Scholar says Benedict’s speech opens channels for true Muslim-Christian dialogue

.- Pope Benedict XVI’s recent remarks about Islam, which were received with violent protests in some parts of the Muslim world, has opened channels for true Muslim-Christian dialogue, says Reuel Marc Gerecht in an editorial published Sept. 21 in the Wall Street Journal.

Gerecht, a fellow with the American Enterprise Institute, considers the Pope’s speech at the University of Regensburg a “welcome change from the pabulum that passes for ‘interfaith’ dialogue.”

“Since 9/11, his lecture is one of the few by a major Western figure to highlight the spiritual and cultural troubles that beset the Muslim world,” he writes. He goes so far as to lament that the Pope did not indicate how to counter the “troubles” of Islam.

“He should,” writes Gerecht, “since that would begin a real, painful but meaningful dialogue, which will surely cut both ways between the West and Islam.”

Gerecht urges both Muslims and Westerners to take up the invitation to frank dialogue launched by the Pope’s speech, and he bemoans the West’s quick reaction to avoid confrontation and take up a “public position of liberal tolerance.”

“No one wants to offend, so we assume a public position of liberal tolerance, hoping that good-willed, nonconfrontational dialogue, which criticizes ‘our’ possibly offensive behavior while downplaying ‘theirs,’ will somehow lead to a more peaceful, ecumenical world,” he writes.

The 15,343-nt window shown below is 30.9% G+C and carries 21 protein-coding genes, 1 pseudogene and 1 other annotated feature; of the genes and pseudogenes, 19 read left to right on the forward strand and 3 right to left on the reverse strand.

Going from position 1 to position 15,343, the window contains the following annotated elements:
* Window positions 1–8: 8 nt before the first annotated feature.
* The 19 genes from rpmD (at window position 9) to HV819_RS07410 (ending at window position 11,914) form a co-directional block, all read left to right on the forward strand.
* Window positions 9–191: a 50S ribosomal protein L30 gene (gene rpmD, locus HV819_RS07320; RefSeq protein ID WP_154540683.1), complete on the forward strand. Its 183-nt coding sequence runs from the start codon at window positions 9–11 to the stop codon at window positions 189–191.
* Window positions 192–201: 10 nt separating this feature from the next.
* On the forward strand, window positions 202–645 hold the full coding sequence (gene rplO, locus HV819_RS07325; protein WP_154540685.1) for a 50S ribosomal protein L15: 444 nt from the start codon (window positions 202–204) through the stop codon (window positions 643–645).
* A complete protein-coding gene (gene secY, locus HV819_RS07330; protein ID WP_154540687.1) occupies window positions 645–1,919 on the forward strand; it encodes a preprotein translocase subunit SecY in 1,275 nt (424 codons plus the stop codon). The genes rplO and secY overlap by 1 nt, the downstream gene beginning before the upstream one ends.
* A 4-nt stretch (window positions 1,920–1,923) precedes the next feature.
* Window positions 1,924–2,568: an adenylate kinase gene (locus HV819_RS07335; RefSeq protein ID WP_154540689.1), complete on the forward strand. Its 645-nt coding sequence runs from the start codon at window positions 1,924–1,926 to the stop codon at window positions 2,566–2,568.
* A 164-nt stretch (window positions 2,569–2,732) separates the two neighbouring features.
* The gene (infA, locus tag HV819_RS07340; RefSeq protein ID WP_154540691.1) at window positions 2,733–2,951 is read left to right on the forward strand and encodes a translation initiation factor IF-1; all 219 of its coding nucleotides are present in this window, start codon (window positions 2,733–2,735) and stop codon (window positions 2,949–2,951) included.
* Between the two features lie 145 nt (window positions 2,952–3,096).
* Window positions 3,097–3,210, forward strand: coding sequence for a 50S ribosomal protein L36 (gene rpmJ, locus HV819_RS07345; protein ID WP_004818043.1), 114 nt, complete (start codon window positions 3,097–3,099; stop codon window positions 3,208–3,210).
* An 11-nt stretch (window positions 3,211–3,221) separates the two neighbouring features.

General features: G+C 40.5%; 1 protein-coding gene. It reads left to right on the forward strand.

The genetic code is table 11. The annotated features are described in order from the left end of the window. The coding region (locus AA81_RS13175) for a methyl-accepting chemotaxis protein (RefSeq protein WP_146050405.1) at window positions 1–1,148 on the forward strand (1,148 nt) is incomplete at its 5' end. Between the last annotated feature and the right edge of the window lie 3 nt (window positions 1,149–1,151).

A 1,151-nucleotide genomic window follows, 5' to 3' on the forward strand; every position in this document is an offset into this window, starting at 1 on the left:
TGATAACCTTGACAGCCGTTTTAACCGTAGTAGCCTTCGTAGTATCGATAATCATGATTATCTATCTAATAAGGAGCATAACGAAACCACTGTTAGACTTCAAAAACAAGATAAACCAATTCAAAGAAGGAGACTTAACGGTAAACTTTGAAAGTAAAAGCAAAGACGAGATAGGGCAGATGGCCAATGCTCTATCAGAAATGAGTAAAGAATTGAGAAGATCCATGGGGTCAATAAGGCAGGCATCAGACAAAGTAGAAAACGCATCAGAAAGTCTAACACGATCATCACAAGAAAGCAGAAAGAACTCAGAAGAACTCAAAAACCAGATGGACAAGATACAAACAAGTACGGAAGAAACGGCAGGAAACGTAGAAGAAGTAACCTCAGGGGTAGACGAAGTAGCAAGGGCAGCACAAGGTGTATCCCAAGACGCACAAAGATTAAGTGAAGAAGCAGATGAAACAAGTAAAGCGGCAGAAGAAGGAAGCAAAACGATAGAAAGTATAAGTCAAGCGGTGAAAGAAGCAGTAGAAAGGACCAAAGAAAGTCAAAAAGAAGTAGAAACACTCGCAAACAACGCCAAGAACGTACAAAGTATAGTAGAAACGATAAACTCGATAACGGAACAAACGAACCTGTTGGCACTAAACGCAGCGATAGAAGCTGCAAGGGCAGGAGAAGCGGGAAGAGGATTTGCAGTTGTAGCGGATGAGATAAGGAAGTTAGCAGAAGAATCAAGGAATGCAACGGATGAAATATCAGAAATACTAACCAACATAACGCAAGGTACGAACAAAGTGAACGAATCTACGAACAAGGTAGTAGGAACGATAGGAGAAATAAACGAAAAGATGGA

“Let us be frank: There is absolutely nothing in the Pope's speech that isn't appropriate or pertinent to a civilized discussion of revealed religions and ethics,” he argues.
Gerecht claims many people in the West, and many Muslims themselves, know there is “something amiss” inside Islam though they refrain from admitting it publicly. Muslim clerics also often avoid critiquing their own faith, he says. 

Gerecht believes the Pope accurately identified two key characteristics about Islam, which have contributed to its relationship with the modern world.

 “The prophet Muhammad, the model for all Muslims, established the faith through war and conquest,” Gerecht writes. “And the image of God in Islam … is a cleaner expression of unlimited, almighty will than it is in Christianity.

“When radical Muslims take a hold of this divine fearsomeness, it can untether itself quickly from ‘conventional’ morality, thereby allowing young men to believe that the slaughter of women and children isn't an abomination,” Gerecht states. “In that sense, Muslim jihadism, like fascism, rewrites our ethical DNA, turning sin into virtue.”

“We need to talk and argue about these things,” Gerecht insists. “We need to stop treating Muslims like children.

“To his credit, Benedict has at least tried to approach the invidious issues that will define any helpful discussion,” he concludes. “Westerners are doing Muslims an enormous disservice — a lethal bigotry of low expectations — by telling the pontiff to be more diplomatic.” 

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